To Thomas Jefferson
Mount Vernon October 11th 1793.
Your dispatch of the 3d with it’s several enclosures reached Alexandria on Wednesday evening, and got to my hands yesterday morning.1
This afternoon I shall send to the post office the Letters for mister Bankson, with my signature to the Exequatur for mister Dannery, & Letters patent revoking that of mister Duplane. Your letter to the latter, two to the French minister, one to his Secretary mr Bournonville & another to mr Morris being approved are also forwarded.2
To a Letter written to you a few days ago, I refer for the time & place mentioned for the meeting of the Heads of Departments, & hope it will be convenient for you to attend.3 If I do not take a circuitous rout by Frederick-town in Maryland &c. I shall not leave this before the 28th—and in that case should be glad of your company, if it is not inconvenient for you to call. Since writing that letter, however, I have received the enclosed from the Attorney General which may make a change of place necessary; but I shall wait further advices before this is resolved on.4 I have also received a letter from the late Speaker, Trumbull;5 and as I understand sentiments similar to his are entertained by others—query, what had I best do? You were of opinion when here, that neither the Constitution nor Laws gave power to the President to convene Congress at any other place than where the Seat of Government is fixed by their own act. Twelve days since I wrote to the Attorney General for an official opinion on this head, but have received no answer.6 If the importance & urgency of the case, arising from a supposition that the fever in Philadelphia should not abate, would justify calling together the Legislature at any other place—where ought it to be? This, if German town is affected, with the malady, involves the Executive in a serious & delicate decision. Wilmington & Trenton are equidistant, in opposite directions, from Philada—both on the great thoroughfare, equally dangerous on account of the infection being communicated to them, & would, I presume, be equally obnoxious to one or the other set of members; according to their situations. Annapolis has conveniences—but it might be thought I had interested & local views in naming this place. What sort of a town then is Reading, & how would ⟨it⟩ answer? Neither Northern nor Southern members would have cause to complain of it’s situation. Lancaster would favor the Southern ones most.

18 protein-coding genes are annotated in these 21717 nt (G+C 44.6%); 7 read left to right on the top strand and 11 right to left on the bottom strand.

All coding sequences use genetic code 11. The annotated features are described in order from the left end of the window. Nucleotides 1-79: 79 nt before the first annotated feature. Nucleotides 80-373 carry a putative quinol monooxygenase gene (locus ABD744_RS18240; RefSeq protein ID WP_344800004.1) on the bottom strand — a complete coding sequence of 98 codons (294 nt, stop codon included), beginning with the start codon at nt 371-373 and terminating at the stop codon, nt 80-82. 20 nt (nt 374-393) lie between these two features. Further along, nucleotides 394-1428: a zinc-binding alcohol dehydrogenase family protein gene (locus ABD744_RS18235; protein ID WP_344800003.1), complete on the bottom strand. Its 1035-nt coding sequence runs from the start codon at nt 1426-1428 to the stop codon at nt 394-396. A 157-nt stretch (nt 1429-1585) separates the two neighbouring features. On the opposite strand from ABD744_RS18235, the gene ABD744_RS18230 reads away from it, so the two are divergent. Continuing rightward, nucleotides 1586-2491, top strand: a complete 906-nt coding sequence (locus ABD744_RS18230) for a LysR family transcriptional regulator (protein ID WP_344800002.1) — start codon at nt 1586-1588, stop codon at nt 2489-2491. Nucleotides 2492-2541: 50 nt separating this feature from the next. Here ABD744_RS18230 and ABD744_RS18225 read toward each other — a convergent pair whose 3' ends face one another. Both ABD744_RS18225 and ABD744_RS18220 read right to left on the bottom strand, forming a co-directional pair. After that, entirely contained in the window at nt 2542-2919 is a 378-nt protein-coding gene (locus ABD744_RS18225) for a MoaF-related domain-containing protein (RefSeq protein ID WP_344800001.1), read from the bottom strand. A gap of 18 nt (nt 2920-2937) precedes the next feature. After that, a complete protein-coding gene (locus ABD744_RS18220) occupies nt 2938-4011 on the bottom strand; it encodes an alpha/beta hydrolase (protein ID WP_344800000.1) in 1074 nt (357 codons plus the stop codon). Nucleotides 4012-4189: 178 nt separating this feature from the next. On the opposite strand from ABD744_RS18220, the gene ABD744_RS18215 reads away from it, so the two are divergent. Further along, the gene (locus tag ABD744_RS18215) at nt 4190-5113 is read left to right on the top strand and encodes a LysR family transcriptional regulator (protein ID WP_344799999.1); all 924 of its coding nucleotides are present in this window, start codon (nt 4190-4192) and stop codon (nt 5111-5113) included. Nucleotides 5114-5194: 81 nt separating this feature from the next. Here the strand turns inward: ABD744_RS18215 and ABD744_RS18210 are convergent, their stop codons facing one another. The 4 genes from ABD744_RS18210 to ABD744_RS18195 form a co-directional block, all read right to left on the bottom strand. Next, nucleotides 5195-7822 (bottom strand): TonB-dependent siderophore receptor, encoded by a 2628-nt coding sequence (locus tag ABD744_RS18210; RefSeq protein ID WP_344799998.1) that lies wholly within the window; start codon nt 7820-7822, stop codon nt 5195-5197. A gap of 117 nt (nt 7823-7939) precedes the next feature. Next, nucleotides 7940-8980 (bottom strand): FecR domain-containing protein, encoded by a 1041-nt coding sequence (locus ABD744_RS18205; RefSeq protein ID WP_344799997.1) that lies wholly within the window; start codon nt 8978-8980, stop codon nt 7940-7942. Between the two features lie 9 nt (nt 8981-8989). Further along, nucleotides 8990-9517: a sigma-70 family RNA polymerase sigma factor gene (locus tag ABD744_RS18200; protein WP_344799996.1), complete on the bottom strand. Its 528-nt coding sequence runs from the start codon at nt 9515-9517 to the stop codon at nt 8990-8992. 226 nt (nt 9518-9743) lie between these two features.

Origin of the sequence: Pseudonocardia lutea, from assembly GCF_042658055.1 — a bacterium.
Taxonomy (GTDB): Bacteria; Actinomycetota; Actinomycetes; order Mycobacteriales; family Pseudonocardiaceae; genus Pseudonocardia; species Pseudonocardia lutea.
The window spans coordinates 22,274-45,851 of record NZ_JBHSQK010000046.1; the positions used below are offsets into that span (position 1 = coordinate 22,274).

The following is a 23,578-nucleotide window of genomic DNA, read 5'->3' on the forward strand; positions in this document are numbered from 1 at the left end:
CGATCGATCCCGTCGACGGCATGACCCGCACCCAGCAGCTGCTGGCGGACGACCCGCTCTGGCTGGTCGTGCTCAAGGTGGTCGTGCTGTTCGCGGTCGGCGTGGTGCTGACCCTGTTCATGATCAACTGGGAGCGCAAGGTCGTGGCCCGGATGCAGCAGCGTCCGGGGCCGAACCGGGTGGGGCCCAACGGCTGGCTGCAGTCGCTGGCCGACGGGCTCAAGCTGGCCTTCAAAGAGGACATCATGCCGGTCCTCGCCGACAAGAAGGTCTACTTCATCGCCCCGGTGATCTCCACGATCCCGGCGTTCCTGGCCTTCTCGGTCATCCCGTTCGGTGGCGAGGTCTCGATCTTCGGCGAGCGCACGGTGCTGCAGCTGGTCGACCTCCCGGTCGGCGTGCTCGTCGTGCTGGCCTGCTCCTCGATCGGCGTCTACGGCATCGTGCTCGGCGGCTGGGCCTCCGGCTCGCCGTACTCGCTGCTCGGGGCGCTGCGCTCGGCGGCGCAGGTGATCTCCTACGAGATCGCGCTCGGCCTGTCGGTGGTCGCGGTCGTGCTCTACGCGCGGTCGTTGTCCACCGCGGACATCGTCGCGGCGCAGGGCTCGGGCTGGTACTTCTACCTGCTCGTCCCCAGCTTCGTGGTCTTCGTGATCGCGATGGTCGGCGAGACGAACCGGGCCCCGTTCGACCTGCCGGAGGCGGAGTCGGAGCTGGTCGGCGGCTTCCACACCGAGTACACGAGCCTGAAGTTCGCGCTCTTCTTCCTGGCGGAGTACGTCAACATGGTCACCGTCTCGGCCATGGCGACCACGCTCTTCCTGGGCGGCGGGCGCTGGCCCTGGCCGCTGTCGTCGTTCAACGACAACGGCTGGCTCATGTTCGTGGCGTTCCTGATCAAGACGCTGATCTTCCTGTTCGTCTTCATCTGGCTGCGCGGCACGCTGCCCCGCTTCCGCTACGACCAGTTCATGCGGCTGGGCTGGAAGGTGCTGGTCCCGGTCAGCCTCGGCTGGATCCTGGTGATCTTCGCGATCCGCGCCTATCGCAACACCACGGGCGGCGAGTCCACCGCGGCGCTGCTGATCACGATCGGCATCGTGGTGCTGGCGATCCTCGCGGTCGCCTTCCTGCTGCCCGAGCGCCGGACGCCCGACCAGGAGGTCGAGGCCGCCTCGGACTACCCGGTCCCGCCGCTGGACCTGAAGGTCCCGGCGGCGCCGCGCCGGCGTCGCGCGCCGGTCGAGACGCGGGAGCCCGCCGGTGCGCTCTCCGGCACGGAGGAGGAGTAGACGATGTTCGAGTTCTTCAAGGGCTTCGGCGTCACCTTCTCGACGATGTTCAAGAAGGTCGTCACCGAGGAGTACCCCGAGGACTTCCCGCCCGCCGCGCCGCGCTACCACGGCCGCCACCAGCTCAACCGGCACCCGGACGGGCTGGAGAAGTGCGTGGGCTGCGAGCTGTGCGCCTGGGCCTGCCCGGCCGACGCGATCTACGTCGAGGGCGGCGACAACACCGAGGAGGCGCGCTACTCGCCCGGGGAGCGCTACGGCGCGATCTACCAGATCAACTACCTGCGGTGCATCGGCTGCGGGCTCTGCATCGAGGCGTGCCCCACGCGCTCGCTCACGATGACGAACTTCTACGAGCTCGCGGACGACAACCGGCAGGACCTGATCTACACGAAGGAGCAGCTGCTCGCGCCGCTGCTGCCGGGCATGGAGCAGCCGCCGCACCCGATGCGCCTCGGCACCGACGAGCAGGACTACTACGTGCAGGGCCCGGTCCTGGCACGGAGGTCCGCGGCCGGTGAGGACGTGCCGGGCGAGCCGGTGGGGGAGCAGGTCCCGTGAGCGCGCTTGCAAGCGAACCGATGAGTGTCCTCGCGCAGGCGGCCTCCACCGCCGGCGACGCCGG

You will readily perceive, if any change is to take place, not a moment is to be lost in the notification—whether by a simple statement of facts (among which, I presume, the House intended for them in Philada will be unfit for their reception 7)—and an intimation that I shall be at a certain place days before the first of December, to meet them in their legislative capacity, or to advise with them on measures proper to be taken in the present exigency. If something of this sort should strike you favorably, draw (& if necessary sign) a proper Instrument to avoid delay, leaving the name of the place blank, but giving your opinion thereon. German town would certainly have been the best place for them to have met in the first instance, there to have taken ulterior resolutions without involving the Executive.